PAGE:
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Thomas Martin Easterly in the 1850s, by Norton Strange Townshend.

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Details date early image of Brattleboro

New details emerge from a new scan of a daguerreotype taken from Mount Wantastiquet by a famous 19th-century photographer

Dan Axtell is active on the Westminster Historical Society and enjoys exploring Mount Wantastiquet.

BRATTLEBORO—The earliest known photographs of Brattleboro are now available for viewing on the Internet (digitalvermont.org). The Vermont Historical Society has generously digitized and web-published its collection of eight early photographs by Thomas M. Easterly of Guilford and Brattleboro, including a remarkable view of Brattleboro circa 1848.

This view, “Brattleboro, Vt., from Chesterfield Mountain, N.H.,” is not found in Before Our Time: A Pictorial Memoir of Brattleboro because it wasn’t uncovered until 1984, 10 years after that very thorough book was published.

Easterly’s early images, which also include one looking south along the Connecticut River and one of the Brattleboro Retreat, were daguerreotypes, the first publicly available form of photography.

Louis Daguerre introduced this type of photography to France in 1839, just nine years before Easterly took his three images of Brattleboro.

* * *

Thomas M. Easterly was born in Guilford in 1809, grew up in Brattleboro, and learned his photography skills in Albany or New York City. He gained fame for his pioneering outdoor photography, especially after he moved to the small, prospering city of Saint Louis, Missouri, in 1845. He died in that city in 1882.

The Vermont Historical Society collection originally dated the images as ca. 1845, the year Easterly moved west. The new, high-resolution scan of the Brattleboro view pushes that date forward.

The covered bridge for the Vermont Valley Railroad over the Whetstone Brook — one-third the way from the left edge — helps date the photo more precisely. The first trains came to Brattleboro on Feb. 20, 1849, so the photograph can’t be much before that date.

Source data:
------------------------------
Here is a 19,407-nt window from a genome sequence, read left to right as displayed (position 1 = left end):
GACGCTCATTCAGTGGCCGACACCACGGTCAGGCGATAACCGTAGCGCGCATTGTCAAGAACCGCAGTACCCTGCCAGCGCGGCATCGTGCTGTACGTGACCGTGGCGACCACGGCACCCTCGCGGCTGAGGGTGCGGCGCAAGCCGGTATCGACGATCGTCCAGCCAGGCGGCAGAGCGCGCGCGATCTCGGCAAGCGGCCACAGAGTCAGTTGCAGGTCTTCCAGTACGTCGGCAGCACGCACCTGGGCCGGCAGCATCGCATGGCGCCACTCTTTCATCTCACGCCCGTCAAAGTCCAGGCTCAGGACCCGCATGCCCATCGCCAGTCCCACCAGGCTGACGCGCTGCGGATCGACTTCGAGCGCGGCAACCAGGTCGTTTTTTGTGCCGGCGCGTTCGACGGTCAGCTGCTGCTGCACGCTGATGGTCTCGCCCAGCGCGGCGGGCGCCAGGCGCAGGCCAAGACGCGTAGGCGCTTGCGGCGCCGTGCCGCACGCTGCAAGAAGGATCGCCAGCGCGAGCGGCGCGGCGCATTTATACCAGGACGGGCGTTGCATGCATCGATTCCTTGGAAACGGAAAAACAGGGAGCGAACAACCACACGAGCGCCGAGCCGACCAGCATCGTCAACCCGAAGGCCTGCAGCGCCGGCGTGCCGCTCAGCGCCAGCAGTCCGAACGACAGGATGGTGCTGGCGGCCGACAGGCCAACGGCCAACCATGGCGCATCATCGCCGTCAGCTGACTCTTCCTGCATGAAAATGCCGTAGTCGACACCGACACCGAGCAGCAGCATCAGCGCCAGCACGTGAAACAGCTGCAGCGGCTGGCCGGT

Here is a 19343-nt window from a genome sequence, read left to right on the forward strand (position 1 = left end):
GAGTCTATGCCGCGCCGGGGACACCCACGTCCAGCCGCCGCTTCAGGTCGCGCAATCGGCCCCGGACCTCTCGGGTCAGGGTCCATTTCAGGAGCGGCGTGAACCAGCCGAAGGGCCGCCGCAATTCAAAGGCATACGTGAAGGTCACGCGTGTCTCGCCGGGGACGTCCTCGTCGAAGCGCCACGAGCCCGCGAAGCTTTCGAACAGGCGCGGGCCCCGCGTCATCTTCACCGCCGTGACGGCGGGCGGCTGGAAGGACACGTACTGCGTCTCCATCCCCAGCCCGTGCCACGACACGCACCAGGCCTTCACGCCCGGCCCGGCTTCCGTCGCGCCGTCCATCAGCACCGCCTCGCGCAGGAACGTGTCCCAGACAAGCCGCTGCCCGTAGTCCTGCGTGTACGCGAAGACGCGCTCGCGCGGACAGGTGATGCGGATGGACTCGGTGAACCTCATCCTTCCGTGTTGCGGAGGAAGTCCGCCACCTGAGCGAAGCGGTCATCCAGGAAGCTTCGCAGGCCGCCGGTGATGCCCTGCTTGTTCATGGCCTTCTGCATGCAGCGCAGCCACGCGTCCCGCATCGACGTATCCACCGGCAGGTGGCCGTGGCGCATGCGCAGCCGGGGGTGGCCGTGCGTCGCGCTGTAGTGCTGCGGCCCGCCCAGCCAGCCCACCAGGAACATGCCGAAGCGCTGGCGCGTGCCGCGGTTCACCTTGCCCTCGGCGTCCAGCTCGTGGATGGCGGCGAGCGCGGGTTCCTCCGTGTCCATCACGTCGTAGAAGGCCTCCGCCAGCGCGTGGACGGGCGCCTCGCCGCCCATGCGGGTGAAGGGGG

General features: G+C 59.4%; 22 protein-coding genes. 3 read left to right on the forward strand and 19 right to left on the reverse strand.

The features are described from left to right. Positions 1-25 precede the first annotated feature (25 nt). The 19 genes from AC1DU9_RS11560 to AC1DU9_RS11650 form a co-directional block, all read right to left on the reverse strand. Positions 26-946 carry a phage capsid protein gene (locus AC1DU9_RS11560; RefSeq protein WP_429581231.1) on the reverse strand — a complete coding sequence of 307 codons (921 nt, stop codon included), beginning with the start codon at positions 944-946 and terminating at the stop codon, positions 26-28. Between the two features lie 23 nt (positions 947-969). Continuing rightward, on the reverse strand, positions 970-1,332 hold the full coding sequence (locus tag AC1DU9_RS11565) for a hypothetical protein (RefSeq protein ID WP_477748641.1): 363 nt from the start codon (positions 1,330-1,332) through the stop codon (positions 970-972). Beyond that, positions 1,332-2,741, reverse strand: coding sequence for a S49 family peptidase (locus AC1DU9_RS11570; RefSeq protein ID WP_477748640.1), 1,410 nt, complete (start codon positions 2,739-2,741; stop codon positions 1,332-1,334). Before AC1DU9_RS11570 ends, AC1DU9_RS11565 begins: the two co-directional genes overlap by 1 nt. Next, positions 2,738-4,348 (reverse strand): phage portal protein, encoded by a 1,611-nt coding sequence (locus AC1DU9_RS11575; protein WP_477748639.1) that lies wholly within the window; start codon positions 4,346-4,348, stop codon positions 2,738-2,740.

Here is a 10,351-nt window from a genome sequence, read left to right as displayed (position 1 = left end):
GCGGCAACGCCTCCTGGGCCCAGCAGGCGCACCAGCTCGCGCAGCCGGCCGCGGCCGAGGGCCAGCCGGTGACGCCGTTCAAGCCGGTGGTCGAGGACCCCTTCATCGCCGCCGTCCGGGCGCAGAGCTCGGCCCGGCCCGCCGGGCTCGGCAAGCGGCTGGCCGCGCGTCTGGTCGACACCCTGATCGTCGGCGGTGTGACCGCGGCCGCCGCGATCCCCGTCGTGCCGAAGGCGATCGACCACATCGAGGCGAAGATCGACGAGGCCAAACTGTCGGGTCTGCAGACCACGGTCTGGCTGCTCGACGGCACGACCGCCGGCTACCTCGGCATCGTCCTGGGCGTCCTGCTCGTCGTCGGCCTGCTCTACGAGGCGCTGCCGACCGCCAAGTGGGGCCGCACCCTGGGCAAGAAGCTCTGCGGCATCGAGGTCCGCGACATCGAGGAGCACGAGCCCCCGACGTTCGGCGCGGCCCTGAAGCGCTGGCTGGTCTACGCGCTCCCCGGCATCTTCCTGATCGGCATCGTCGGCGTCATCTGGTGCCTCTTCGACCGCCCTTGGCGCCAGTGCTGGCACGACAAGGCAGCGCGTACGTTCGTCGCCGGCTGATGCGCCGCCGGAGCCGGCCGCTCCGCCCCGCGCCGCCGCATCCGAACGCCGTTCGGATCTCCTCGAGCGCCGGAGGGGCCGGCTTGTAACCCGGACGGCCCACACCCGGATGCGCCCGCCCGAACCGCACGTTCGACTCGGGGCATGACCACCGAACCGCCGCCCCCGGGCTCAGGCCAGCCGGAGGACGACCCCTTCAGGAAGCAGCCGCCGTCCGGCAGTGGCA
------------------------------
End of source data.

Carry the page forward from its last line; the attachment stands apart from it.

In Dolores Ann Kilgo’s biography of Easterly, Likeness and Landscape: Thomas M. Easterly and the Art of the Daguerreotype (available at Brooks Memorial Library), she notes a newspaper announcement in August 1847 that Easterly would “return east” and a later announcement in early 1848 that John Ostrander would be returning with him to Saint Louis.

There was no evidence that “east” meant “Vermont” until that Whetstone Brook railroad bridge appeared in high resolution on the web. Paul Carnahan, VHS librarian and Brattleboro native, has acknowledged that the date of the collection needs to be changed.

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The earthwork of the railroad may be the only human effort in this photograph that is unchanged in 2018.

All bridges in the photo were destroyed in the Oct. 4, 1869, flood. The Main Street fire at the end of that month destroyed many of the buildings that hadn’t yet been burned in another fire on Sept. 4, 1857.

The steeple of the Centre Congregational Church with Chestnut Hill in the background lets us confirm the approximate point of view of the photographer. But even that steeple has been slightly altered. In 1864, it was rebuilt onto its own foundation, about 10 feet closer to Main Street. That doesn’t noticeably change the alignment with today’s view.

The other steeples in the photograph — the Universalist Church on Canal Street and the Baptist Church on the corner of Church Street and Elliot Street — are long gone. All of the other old steeples that we see today are too new.

The Connecticut River Bridge location can’t have changed much, although it’s now probably higher up to avoid the floods that destroyed two of the bridges at that location.

* * *

The steeple, Chestnut Hill, and the Connecticut River bridge are enough to confirm the viewpoint of the c. 1848 Easterly photograph. Thomas Easterly was very close to the second hairpin turn on the Wantastiquet trail. It’s much lower on the mountain than any later view, but Easterly’s wooden equipment was much heavier than that used for the later views from the higher outcrops.

A careful examination of this photograph shows what Brattleboro looked like at the time that the railroad arrived in town, an event that help the town grow with new industries, residents, and tourists.

Although Bratteboro has changed significantly in 170 years, it is fascinating to see which structures are still in use today.

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Originally published in The Commons issue #447 (Wednesday, February 21, 2018). This story appeared on page A4.

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